Eller v. Myers et al
MEMORANDUM OPINION. Signed by Judge Abdul K Kallon on 05/23/2017. (KBB)
2017 May-23 PM 04:11
U.S. DISTRICT COURT
N.D. OF ALABAMA
UNITED STATES DISTRICT COURT
FOR THE NORTHERN DISTRICT OF ALABAMA
LARRY PAUL ELLER,
WARDEN WALTER MYERS AND
THE ATTORNEY GENERAL OF
THE STATE OF ALABAMA,
Civil Action Number:
On May 12, 2017, the magistrate judge entered a Report and
Recommendation, doc. 8, recommending that the petition for writ of habeas corpus
be dismissed with prejudice. Petitioner Larry Paul Eller filed objections on May
22, 2017. Doc. 9. The court has considered the entire file in this action, together
with the report and recommendation, and has reached an independent conclusion
that the report and recommendation is due to be adopted and approved.
Eller’s objections to the magistrate judge’s report and recommendation
concern the magistrate judge’s conclusion that Eller’s petition is time-barred.
(Doc. 9 at 1-2). Eller first argues that, contrary to the report and recommendation,
he is entitled to equitable tolling and thus his petition is not untimely. Id. To
support this, Eller cites the fact that his traverse was “done under the penalty of
perjury,” and because it contains “the facts as to the difficulty he had in filing his
petition,” it is more than “general allegations.” Id. at 2. This is unavailing, because
Eller never actually alleges specific facts that show diligence, and his contention
that he “filed [his] Federal Habeas Corpus as soon as [he] could after [his]
conviction,” doc. 7 at 6, is precisely the sort of general allegation identified by the
magistrate judge. Further, Eller merely states the conclusion that “extraordinary
circumstance beyond the Petitioner way [sic] . . . prevented him from filing
sooner,” doc. 9 at 1–2, and does not identify what circumstances he is referring to,
just as the magistrate judge found he did in his traverse, doc. 8 at 4. To succeed,
Eller must show both that “‘(1) that he has been pursuing his rights diligently, and
(2) that some extraordinary circumstance stood in his way’ and prevented timely
filing,” Holland v. Florida, 560 U.S. 631, 649 (2010) (quoting Pace v.
DiGuglielmo, 544 U.S. 408, 418 (2005)). Unfortunately, Eller has failed to do so.
Therefore, this objection is unfounded.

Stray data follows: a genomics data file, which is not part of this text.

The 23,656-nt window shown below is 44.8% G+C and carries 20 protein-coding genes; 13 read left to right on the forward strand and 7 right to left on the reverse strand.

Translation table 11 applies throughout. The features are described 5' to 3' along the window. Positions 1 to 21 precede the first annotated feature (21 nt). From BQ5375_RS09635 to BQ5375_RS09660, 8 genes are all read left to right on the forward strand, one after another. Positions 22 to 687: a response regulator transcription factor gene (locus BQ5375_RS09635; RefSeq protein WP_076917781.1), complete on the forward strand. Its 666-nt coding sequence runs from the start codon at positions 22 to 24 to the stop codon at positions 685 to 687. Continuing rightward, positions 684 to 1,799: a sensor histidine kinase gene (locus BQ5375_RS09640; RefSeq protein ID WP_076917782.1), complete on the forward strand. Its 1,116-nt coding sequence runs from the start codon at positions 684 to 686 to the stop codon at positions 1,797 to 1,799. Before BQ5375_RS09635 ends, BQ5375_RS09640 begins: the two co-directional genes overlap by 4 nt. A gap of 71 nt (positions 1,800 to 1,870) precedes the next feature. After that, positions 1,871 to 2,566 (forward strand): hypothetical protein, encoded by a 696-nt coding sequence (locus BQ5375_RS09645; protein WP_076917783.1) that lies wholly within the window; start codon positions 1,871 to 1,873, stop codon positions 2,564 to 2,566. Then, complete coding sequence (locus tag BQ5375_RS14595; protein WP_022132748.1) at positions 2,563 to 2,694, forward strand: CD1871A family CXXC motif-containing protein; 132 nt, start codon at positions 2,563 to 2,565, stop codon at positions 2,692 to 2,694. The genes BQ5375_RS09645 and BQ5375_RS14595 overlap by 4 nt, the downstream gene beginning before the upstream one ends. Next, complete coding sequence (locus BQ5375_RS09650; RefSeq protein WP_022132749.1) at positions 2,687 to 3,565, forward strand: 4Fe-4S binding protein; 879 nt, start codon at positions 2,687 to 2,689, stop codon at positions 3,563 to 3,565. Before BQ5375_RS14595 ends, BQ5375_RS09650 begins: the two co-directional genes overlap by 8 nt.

Eller’s next two objections are based on his contention that he is actually
innocent, and that there was a “miscarriage of justice to one who is innocent and
was coerced.” Doc. 9 at 2–3. The magistrate judge determined Eller had not argued
his actual innocence, so he could not overcome the statute of limitations through
such a claim. Doc. 8 at 4–5. Although Eller objects to this, he does not offer any
reason why his petition or traverse contain an actual innocence argument. Instead,
he points to claims in his petition that relate to legal defects in his guilty plea,
rather than anything that would indicate that he raised an actual innocence
argument. Even if Eller could reasonably be said to have presented these as actual
innocence arguments in his petition or traverse (and he cannot), they would fail
because they all relate to Eller’s legal innocence. See Bousley v. United States, 523
U.S. 614, 615, 118 S. Ct. 1604, 1607, 140 L. Ed. 2d 828 (1998) (“Actual innocence
means factual innocence, not mere legal insufficiency.”). Unfortunately for Eller,
neither objection demonstrates the magistrate judge erred in concluding Eller’s
petition was time-barred.
Accordingly, the court hereby adopts and approves the findings and
recommendation of the magistrate judge as the findings and conclusions of this
court. The petition for writ of habeas corpus is due to be DISMISSED. A separate
order will be entered.
This court may issue a certificate of appealability “only if the applicant has a
made a substantial showing of the denial of a constitutional right.” 28 U.S.C.
2253(c)(2). To make such a showing, a “petitioner must demonstrate that
reasonable jurists would find the district court’s assessment of the constitutional
claims debatable or wrong,” Slack v. McDaniel, 529 U.S. 473, 484 (2000), or that
“the issues presented were adequate to deserve encouragement to proceed further.”
Miller-El v. Cockrell, 537 U.S. 322, 336 (2003) (internal quotations omitted). This
court finds Petitioner’s claims do not satisfy either standard.
DONE the 23rd day of May, 2017.
ABDUL K. KALLON
UNITED STATES DISTRICT JUDGE
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